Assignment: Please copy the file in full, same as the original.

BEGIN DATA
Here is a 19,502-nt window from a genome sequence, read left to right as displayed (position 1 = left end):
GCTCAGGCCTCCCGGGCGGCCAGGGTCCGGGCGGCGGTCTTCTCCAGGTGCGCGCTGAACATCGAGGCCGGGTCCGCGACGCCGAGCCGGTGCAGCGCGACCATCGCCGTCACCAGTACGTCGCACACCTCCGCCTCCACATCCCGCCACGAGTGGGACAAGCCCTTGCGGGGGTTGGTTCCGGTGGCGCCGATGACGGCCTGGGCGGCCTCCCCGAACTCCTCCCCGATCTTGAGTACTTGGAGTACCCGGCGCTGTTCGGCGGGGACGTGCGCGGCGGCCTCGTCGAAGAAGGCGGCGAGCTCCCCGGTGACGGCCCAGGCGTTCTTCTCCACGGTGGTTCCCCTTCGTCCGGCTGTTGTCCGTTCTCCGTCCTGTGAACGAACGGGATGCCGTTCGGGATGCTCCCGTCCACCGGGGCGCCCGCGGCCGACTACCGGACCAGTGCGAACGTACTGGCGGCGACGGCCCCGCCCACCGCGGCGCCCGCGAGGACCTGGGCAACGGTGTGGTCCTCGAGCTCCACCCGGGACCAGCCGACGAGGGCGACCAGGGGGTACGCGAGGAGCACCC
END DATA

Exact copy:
Here is a 19,502-nt window from a genome sequence, read left to right as displayed (position 1 = left end):
GCTCAGGCCTCCCGGGCGGCCAGGGTCCGGGCGGCGGTCTTCTCCAGGTGCGCGCTGAACATCGAGGCCGGGTCCGCGACGCCGAGCCGGTGCAGCGCGACCATCGCCGTCACCAGTACGTCGCACACCTCCGCCTCCACATCCCGCCACGAGTGGGACAAGCCCTTGCGGGGGTTGGTTCCGGTGGCGCCGATGACGGCCTGGGCGGCCTCCCCGAACTCCTCCCCGATCTTGAGTACTTGGAGTACCCGGCGCTGTTCGGCGGGGACGTGCGCGGCGGCCTCGTCGAAGAAGGCGGCGAGCTCCCCGGTGACGGCCCAGGCGTTCTTCTCCACGGTGGTTCCCCTTCGTCCGGCTGTTGTCCGTTCTCCGTCCTGTGAACGAACGGGATGCCGTTCGGGATGCTCCCGTCCACCGGGGCGCCCGCGGCCGACTACCGGACCAGTGCGAACGTACTGGCGGCGACGGCCCCGCCCACCGCGGCGCCCGCGAGGACCTGGGCAACGGTGTGGTCCTCGAGCTCCACCCGGGACCAGCCGACGAGGGCGACCAGGGGGTACGCGAGGAGCACCC